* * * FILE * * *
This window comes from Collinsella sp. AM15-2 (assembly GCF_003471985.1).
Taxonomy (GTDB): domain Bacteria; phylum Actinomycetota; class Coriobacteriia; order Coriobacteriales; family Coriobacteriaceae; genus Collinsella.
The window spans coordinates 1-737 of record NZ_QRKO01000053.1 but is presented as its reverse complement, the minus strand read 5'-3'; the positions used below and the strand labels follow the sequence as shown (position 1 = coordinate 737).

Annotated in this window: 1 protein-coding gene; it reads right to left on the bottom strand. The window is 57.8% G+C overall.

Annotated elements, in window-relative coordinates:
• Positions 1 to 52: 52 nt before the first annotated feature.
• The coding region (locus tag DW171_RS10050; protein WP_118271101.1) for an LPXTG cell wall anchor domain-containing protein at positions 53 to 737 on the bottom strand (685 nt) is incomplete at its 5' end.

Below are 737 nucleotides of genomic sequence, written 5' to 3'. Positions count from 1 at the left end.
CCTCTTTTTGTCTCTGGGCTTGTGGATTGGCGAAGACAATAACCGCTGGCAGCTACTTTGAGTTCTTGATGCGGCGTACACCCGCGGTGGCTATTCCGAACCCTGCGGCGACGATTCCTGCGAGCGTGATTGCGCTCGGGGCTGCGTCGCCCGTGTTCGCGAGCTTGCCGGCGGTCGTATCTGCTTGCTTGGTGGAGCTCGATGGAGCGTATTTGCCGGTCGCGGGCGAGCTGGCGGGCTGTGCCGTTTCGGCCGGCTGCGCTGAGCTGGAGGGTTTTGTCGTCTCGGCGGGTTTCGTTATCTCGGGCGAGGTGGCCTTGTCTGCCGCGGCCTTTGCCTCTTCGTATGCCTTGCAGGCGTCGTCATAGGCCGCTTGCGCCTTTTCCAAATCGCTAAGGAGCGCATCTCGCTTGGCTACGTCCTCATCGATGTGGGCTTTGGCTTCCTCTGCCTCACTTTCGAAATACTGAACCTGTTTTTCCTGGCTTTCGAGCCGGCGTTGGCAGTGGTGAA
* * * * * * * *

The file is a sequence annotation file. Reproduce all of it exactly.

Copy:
This window comes from Collinsella sp. AM15-2 (assembly GCF_003471985.1).
Taxonomy (GTDB): domain Bacteria; phylum Actinomycetota; class Coriobacteriia; order Coriobacteriales; family Coriobacteriaceae; genus Collinsella.
The window spans coordinates 1-737 of record NZ_QRKO01000053.1 but is presented as its reverse complement, the minus strand read 5'-3'; the positions used below and the strand labels follow the sequence as shown (position 1 = coordinate 737).

Annotated in this window: 1 protein-coding gene; it reads right to left on the bottom strand. The window is 57.8% G+C overall.

Annotated elements, in window-relative coordinates:
• Positions 1 to 52: 52 nt before the first annotated feature.
• The coding region (locus tag DW171_RS10050; protein WP_118271101.1) for an LPXTG cell wall anchor domain-containing protein at positions 53 to 737 on the bottom strand (685 nt) is incomplete at its 5' end.

Below are 737 nucleotides of genomic sequence, written 5' to 3'. Positions count from 1 at the left end.
CCTCTTTTTGTCTCTGGGCTTGTGGATTGGCGAAGACAATAACCGCTGGCAGCTACTTTGAGTTCTTGATGCGGCGTACACCCGCGGTGGCTATTCCGAACCCTGCGGCGACGATTCCTGCGAGCGTGATTGCGCTCGGGGCTGCGTCGCCCGTGTTCGCGAGCTTGCCGGCGGTCGTATCTGCTTGCTTGGTGGAGCTCGATGGAGCGTATTTGCCGGTCGCGGGCGAGCTGGCGGGCTGTGCCGTTTCGGCCGGCTGCGCTGAGCTGGAGGGTTTTGTCGTCTCGGCGGGTTTCGTTATCTCGGGCGAGGTGGCCTTGTCTGCCGCGGCCTTTGCCTCTTCGTATGCCTTGCAGGCGTCGTCATAGGCCGCTTGCGCCTTTTCCAAATCGCTAAGGAGCGCATCTCGCTTGGCTACGTCCTCATCGATGTGGGCTTTGGCTTCCTCTGCCTCACTTTCGAAATACTGAACCTGTTTTTCCTGGCTTTCGAGCCGGCGTTGGCAGTGGTGAA